Estos días estamos celebrando en el Instituto de Estudios de la Ciencia y la Tecnología el seminario anual de doctorandos, en el que los estudiantes exponen y discuten los avances que han conseguido en sus investigaciones durante el último año. Allí se tratan multitud de asuntos relativos a nuestra cultura científica y tecnológica y se […]
- The oath of allegiance. As a naturalised citizen, I would have to take it. Those who are born British only have to in particular cases – principally if they join the armed forces. Whether I believe in it or not is beside the point (after all, even Galileo admitted the Sun revolves around the Earth when it came to the rub). In fact, my deep love for this country probably means I would be quite ready to do a lot for it. The point is that a different standard of patriotism is required from naturalised citizens. I am not comfortable with that – in some senses it would make me feel more like a second-class citizen than I do now.
- I would lose some of my rights as a Spanish citizen. Although the UK and Spain have, relatively recently, signed a double-nationality agreement, when you become a citizen of a second country you have to give up some of your rights as a citizen of the first. In particular, you lose the right to seek consular assistance in your original country when you are in the new one. So I would gain some rights (particularly the right to vote in UK parliamentary elections) but lose others.
- Deep down, I do not believe in nations. I think the rights and responsibilities of citizens should be defined by our common humanity and our actual individual circumstances, not by some abstract legal constructs of nationhood and citizenship which often do not reflect the much more complex, multi-faceted reality of people’s lives. Somehow applying to become a national of a particular country seems like an endorsement of the very idea of nationhood – which has given us so many evils and does so much to distort every debate about how best to live together.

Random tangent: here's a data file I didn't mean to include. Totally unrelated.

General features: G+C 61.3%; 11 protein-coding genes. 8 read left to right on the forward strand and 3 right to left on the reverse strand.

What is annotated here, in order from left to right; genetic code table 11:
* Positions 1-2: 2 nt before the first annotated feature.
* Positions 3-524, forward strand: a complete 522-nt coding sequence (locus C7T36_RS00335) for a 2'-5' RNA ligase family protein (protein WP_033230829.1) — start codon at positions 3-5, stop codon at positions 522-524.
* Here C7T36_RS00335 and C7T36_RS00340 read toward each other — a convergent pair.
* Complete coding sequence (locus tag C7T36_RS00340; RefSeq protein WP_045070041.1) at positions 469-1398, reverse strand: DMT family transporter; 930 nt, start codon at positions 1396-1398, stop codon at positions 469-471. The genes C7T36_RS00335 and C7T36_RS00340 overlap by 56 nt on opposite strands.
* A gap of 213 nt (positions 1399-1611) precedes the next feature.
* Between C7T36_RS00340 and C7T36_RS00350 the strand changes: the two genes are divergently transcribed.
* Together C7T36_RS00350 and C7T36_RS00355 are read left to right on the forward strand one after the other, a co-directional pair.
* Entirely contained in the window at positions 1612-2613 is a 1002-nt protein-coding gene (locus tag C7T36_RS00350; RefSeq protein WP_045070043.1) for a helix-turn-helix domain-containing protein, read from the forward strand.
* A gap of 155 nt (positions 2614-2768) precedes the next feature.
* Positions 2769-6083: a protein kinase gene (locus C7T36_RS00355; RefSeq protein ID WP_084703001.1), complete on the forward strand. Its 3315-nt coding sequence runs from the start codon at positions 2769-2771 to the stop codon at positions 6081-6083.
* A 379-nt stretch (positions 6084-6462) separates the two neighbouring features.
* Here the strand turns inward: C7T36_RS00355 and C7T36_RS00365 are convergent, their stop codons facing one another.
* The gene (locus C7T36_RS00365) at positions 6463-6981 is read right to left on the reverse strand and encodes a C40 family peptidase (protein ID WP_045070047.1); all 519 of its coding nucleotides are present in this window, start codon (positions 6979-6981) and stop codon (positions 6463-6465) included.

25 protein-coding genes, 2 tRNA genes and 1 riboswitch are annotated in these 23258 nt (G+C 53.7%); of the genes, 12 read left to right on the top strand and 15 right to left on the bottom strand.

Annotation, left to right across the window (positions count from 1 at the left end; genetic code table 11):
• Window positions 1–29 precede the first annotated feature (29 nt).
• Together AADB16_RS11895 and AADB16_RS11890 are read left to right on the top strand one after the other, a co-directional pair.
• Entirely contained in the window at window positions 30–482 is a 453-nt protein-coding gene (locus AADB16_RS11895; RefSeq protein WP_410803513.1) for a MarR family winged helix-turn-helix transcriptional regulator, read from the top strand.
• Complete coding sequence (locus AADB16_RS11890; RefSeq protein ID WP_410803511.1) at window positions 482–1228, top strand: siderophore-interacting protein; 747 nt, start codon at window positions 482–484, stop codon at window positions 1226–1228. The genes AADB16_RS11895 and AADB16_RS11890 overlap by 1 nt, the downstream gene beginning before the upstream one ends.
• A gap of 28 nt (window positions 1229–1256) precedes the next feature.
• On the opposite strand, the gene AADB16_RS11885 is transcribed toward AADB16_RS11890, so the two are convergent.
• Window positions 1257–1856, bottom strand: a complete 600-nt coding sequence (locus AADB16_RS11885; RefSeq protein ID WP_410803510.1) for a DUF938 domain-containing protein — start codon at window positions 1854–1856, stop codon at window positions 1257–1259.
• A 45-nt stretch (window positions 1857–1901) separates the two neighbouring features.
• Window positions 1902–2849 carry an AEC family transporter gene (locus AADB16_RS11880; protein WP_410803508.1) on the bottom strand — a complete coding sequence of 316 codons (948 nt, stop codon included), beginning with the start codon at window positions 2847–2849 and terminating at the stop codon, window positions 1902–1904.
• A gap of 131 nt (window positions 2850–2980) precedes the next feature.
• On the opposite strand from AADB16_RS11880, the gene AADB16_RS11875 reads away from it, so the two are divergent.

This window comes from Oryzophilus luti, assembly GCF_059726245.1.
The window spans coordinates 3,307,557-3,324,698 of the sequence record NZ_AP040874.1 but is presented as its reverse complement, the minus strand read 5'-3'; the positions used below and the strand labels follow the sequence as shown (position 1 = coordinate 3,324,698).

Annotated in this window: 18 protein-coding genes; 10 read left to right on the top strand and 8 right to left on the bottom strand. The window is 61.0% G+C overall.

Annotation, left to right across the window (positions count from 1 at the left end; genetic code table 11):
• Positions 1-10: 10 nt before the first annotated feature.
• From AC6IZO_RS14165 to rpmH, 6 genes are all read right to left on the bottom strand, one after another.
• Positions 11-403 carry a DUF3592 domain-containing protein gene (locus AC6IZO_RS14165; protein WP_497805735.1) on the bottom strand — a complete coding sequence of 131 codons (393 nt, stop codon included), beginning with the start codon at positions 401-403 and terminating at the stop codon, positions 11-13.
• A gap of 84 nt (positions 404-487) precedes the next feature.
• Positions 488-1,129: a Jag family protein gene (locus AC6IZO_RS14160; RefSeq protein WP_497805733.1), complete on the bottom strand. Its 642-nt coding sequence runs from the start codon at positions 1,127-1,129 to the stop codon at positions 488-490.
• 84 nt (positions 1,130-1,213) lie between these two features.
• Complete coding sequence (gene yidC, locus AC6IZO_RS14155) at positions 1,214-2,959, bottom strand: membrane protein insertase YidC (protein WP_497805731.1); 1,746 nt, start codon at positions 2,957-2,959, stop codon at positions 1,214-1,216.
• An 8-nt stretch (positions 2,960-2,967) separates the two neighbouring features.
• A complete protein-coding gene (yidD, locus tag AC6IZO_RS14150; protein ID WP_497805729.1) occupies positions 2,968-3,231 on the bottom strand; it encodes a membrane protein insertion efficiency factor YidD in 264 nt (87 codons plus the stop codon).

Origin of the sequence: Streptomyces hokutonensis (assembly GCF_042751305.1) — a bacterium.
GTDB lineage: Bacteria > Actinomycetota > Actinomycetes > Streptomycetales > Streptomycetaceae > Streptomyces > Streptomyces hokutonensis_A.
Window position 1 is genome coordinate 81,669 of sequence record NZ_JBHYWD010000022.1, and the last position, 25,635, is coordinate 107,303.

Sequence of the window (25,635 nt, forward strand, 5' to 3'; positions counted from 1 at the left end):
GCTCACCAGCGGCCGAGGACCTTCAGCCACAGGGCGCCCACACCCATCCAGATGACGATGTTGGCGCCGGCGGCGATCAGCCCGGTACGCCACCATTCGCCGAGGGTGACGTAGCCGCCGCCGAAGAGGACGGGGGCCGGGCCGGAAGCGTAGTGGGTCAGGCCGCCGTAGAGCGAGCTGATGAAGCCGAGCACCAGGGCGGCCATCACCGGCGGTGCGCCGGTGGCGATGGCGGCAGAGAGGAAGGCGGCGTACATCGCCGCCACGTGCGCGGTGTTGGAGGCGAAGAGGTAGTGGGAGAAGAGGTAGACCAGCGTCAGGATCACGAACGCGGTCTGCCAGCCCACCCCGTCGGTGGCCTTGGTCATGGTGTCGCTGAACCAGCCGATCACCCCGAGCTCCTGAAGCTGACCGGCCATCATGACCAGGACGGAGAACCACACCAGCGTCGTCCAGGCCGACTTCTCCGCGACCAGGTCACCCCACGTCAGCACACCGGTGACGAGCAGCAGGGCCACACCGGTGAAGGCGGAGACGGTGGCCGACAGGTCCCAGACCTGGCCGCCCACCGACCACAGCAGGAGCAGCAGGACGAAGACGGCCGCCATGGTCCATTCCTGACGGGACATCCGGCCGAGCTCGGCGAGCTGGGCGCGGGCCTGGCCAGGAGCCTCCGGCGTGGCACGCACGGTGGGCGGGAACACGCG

In summary, my current legal status as a citizen of Spain who is a permanently-resident, tax-paying resident of the UK I think reflects the complexity of who I am much better than the apparent simplification that would be afforded by becoming a UK citizen. That said, the potentially massive loss of rights I would incur if the UK left the EU would seriously reduce my options. Were I to decide to stay in the UK after such an event, I might decide that becoming a UK citizen is the better option. By doing this I would become, on paper, a much simpler entity – a British subject living on British soil. I think the primary motor of the whole Leave campaign is a yearning for simplicity in a world that has become too hard to understand for many people. But you cannot wish away complexity by writing on a piece of paper. My belief is that Brexit would not bring about that simplicity – it would lead to chaos and injustice for everyone.
The simplicity so many people yearn for can only be achieved via a cultural shift. We must move beyond trying to explain the present world using the categorisations that worked well in the past, but which are no longer relevant. Our ideal should be “Imagine”, not “God save the Queen”. I think giving citizens of an EU country living in a different one the vote might be a step in the right direction.
PS: When I expressed the above views to my friend Philip and asked him about his own situation he told me that he took up German citizenship four years ago. As a result, he did not feel disenfranchised as I do. All that was required from him was a more pragmatic attitude towards the symbolism associated with naturalisation than I manage to exhibit. I couldn’t help thinking that his attitude and mine fitted in with long-held national stereotypes: British pragmatism vs the type of Quixotic attitude only a Spaniard could manage to sustain for so long. Another layer of complexity or one of the dangerous simplifications I deplore?
Umberto Eco has died aged 84.
There are few intellects I admired more than Eco’s. The tiny bit of his work that I had the good fortune to read shaped much of my worldview and even some of my deepest feelings.